Latest Issue of Science News


News

Moderate flows help carve rivers

By
12:54pm, October 1, 2002

Measurements of erosion in a rocky river channel in Taiwan suggest that the day-to-day flow of water accounts for more rock wear there than occasional catastrophic floods do. The findings, which are contrary to current views, could revise scientists' ideas of how rivers shape Earth's surface.

In its 58-kilometer rush to the Pacific, the LiWu River picks up about 11 million tons of sediment each year. That material boosts the river's scouring power, says Rudy L. Slingerland, a geologist at Pennsylvania State University in State College. He and his colleagues measured rates of erosion at more than 2,100 points across a short stretch of the rocky channel. Between December 2000 and December 2001, the river chewed down about 6 millimeters through quartzite rocks and about 2 mm through a tough type of rock known as schist.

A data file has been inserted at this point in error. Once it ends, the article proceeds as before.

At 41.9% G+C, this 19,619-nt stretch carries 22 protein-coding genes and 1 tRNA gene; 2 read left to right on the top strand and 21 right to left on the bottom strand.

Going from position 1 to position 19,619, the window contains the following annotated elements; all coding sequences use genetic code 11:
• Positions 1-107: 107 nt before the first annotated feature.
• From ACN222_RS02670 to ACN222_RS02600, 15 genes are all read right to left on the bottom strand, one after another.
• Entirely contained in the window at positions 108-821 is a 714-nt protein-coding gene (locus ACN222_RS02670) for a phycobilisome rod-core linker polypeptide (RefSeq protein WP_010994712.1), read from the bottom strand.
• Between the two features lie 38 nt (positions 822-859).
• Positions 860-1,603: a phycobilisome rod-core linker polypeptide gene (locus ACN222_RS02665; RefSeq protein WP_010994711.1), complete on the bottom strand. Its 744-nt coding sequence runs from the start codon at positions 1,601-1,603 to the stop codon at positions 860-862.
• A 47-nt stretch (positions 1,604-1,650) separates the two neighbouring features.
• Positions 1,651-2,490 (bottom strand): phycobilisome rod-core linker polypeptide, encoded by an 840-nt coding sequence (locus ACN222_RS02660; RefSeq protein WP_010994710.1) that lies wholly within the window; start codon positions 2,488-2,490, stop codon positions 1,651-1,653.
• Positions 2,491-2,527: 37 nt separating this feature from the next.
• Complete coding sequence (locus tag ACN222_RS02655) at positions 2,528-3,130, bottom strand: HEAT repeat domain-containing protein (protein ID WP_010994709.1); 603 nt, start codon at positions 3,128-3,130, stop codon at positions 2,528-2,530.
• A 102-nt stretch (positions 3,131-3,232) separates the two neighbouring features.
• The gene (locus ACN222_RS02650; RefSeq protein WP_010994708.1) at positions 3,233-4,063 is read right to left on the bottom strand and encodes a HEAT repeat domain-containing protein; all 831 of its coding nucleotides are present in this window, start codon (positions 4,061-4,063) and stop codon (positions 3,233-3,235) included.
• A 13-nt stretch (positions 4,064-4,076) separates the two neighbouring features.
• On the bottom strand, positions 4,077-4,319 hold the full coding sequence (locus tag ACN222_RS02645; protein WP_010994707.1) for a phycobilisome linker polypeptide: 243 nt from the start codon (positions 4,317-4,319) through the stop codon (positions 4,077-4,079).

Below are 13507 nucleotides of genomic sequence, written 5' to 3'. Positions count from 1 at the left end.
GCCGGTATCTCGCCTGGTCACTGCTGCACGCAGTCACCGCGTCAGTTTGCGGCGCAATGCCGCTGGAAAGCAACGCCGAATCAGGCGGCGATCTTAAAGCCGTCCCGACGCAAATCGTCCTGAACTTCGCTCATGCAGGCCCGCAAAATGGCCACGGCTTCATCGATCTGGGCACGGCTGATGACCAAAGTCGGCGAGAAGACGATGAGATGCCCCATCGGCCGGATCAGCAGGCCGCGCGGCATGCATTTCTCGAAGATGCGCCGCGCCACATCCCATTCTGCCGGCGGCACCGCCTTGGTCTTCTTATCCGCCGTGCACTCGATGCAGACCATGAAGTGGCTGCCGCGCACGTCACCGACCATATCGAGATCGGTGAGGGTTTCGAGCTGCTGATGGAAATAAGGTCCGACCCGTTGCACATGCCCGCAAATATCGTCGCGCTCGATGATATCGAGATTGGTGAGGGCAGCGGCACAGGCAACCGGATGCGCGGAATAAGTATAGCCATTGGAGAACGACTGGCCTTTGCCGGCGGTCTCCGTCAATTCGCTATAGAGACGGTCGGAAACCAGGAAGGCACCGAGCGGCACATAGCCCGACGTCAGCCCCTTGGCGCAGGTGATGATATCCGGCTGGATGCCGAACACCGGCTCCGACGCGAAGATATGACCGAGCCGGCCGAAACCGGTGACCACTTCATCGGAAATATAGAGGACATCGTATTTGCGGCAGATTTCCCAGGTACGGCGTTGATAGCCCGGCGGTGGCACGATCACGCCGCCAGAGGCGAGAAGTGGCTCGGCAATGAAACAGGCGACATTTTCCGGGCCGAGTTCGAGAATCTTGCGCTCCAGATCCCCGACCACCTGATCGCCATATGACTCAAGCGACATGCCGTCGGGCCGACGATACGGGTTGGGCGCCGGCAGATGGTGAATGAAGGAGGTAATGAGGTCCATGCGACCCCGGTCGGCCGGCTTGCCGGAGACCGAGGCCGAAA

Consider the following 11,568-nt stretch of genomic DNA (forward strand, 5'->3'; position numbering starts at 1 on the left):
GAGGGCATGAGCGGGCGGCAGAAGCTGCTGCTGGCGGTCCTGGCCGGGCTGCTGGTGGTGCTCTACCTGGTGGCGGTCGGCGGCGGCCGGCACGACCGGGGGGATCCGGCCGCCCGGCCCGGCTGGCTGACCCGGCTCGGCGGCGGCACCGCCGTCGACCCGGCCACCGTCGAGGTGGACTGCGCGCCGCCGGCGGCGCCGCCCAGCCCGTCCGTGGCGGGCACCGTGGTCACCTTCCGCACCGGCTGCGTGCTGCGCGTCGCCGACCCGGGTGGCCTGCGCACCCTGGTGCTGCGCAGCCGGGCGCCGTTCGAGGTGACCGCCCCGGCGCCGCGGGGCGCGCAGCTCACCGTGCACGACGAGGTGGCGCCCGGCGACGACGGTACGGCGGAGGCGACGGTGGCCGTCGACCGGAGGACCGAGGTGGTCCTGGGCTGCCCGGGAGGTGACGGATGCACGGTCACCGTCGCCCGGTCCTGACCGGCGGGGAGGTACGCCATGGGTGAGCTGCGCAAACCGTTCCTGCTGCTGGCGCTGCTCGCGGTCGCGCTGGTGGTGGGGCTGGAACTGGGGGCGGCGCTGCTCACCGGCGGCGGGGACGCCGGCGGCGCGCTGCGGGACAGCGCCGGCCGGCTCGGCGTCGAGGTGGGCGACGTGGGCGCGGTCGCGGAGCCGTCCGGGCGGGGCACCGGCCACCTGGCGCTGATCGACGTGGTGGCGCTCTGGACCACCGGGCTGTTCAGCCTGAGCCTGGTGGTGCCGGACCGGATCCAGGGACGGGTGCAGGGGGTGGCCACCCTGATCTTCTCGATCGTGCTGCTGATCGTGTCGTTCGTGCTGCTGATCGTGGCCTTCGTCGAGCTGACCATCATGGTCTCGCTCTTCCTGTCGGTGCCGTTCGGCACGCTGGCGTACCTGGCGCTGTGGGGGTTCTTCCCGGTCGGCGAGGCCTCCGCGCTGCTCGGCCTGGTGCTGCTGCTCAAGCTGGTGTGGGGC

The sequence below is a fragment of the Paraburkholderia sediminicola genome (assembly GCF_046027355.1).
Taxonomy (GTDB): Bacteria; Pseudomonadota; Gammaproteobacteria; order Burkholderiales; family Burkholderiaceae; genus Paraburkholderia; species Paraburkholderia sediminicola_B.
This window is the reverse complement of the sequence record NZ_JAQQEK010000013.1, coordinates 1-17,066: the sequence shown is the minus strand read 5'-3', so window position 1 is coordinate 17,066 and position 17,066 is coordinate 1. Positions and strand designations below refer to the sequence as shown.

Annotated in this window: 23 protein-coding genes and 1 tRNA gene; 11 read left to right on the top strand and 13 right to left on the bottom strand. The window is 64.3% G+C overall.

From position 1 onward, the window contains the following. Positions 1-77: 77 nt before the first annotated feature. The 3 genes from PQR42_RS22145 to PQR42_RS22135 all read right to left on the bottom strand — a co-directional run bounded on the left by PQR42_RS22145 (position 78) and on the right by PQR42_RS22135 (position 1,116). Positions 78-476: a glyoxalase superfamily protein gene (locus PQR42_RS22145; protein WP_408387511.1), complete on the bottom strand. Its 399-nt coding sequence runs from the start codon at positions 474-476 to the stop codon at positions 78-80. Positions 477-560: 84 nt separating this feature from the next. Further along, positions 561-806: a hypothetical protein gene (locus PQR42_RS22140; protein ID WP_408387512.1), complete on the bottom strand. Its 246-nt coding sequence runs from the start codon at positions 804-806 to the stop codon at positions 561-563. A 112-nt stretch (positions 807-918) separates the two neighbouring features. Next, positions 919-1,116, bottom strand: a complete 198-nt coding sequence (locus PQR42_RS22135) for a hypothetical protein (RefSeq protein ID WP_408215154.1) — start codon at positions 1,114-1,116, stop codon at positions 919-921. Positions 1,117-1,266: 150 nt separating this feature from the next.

This article is available only to subscribing members. Join SSP today or Log in.

More from this issue of Science News

[title_1]